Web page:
“As someone who has been on financial aid since high school and regularly fills out her own FAFSA documents, student debt is never too far from my mind,” said senior Isabel Valdelomar. But, student debt is rarely talked about on campus. Valdelomar continues, “I think most Tufts students have the luxury of ignorance, not because they are totally and purposefully unaware, but because they cannot understand the weight that student debt has on many low and average income students, who are the minority at Tufts.”
One in three Tufts students will take out a loan, 70 percent of which comes from federal loan and grant programs. All in all, the average student who receives any aid pays about $32,000 per year in total cost, and the typical student will graduate with $28,000 in student debt, with $17,500 of that coming from federal loans. Yet, on campus, the conversation around student debt is relatively nonexistent. “I feel like everyone is really passive about it and doesn’t talk about it… It’s kind of a difficult thing to talk about,” said an anonymous Tufts student.
The total student debt in America has reached $1.7 trillion, more than auto loan and credit card debt combined. This crisis has been a hot button issue among presidential candidates, but it is quite difficult to comprehend the level and scope of the crisis. The average student borrower comes out of college with $30,000 in debt, and many graduates owe several times more than that.
The story of our broken lending system begins in the 1960s. In the ‘60s and ‘70s, the government sought to make higher education accessible to middle and low-income families by guaranteeing private student loans and issuing grants to college students. These steps led to a dramatic increase in college admission levels and a flow of largely unregulated loans issued to students. This trend, coupled with a reduction in state spending on colleges, led to the crisis we observe today. Tuition costs rose steadily, as did the levels of unpaid debt. Students who expected to quickly pay off their loans once they entered the job market routinely struggled under the crushing burden of their debt. Now, student debt has become the defining issue for young people in America, with the intense debate surrounding how best to solve the problem dividing many within the Democratic party.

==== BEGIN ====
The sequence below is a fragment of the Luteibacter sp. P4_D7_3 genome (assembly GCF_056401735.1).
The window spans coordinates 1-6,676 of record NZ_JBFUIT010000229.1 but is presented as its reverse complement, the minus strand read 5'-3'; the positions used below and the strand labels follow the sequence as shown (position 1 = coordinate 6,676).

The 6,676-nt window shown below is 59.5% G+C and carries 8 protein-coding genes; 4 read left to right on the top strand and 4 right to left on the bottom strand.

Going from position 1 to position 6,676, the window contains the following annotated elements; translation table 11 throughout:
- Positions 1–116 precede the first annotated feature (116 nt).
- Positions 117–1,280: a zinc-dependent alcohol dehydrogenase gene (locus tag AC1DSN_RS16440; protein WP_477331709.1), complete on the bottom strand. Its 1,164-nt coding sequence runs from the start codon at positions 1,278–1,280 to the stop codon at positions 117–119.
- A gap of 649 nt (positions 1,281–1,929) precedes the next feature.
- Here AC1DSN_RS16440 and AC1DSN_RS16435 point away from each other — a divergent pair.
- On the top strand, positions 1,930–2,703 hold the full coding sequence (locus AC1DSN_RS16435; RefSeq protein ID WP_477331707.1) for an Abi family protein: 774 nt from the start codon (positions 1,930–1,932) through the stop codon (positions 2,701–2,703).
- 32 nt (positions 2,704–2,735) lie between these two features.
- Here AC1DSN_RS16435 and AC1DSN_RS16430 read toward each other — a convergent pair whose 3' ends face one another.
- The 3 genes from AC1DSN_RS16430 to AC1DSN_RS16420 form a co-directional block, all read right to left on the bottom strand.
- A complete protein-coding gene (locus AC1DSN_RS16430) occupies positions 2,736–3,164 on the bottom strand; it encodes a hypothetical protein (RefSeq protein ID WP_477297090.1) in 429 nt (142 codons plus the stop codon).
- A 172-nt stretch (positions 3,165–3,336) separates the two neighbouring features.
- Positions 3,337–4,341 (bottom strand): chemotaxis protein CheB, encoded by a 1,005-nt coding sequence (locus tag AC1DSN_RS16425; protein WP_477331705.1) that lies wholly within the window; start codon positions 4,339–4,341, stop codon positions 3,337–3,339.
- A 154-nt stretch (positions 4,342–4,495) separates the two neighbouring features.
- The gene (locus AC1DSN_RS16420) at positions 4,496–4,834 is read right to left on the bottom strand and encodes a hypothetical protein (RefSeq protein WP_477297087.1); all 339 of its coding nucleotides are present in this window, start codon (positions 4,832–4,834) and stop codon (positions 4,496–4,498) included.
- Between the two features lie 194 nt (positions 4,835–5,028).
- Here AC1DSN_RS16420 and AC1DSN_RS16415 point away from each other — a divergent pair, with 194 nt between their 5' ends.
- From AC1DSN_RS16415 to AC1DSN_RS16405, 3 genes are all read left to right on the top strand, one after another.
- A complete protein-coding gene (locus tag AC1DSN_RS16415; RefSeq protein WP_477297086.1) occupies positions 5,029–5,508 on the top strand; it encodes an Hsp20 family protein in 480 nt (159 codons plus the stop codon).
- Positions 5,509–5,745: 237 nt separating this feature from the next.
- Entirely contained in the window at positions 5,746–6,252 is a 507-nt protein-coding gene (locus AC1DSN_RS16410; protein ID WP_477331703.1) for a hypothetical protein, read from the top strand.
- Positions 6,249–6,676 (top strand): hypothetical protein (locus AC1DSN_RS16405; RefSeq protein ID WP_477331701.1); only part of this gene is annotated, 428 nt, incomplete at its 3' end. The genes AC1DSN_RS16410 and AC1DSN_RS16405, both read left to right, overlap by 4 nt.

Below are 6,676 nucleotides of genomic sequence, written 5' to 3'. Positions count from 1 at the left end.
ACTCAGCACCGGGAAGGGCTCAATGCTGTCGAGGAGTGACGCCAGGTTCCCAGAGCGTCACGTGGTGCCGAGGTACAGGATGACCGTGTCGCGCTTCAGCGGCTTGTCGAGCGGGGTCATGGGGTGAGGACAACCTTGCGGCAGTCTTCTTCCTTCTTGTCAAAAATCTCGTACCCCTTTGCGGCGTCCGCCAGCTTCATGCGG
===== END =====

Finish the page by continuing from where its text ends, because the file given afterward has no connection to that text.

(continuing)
While talking about student debt on campus is still avoided, some students are using the Democratic primary race to try to spur conversation. Tufts for Warren and Tufts for Bernie, two clubs formed at the beginning of the school year, cite the candidates’ student loan plans as key reasons why members have joined their clubs.
Senator Warren’s extensive proposal to ease the burden of student loans has focused on forgiving up to $50,000 in debt for most students, while also guaranteeing free public college for all. Notably, Warren’s plan provides debt relief to households earning less than $250,000, resulting in about 42 million Americans eligible for debt forgiveness. Senator Warren also calls for a substantial increase in federal funding for colleges as part of her proposal, hoping to completely eliminate tuition costs at public institutions. However, at a private university such as Tufts, the potential impact of this policy is not so clear. While Warren does call for also forgiving loans towards private schools, her policy does not contain any specific measures to aid students currently attending private schools.
The comprehensive nature of Senator Warren’s proposal has been a key aspect in drawing support among the student body at Tufts. In an interview, Hannah Kahn, a senior and one of the co-presidents of Tufts for Warren, said, “[Warren’s] plans for quality and affordable education are what I think draws a lot of young people toward her.” Senator Warren, known for her detailed policy proposals across all issues, is hoping her vision for “big, structural change” will appeal to the younger, more diverse progressive wing of the party. And while Warren’s support on campus appears to remain strong, national polls show that young voters lean strongly towards Senator Sanders, who is also competing for the support of leftist and liberal voters.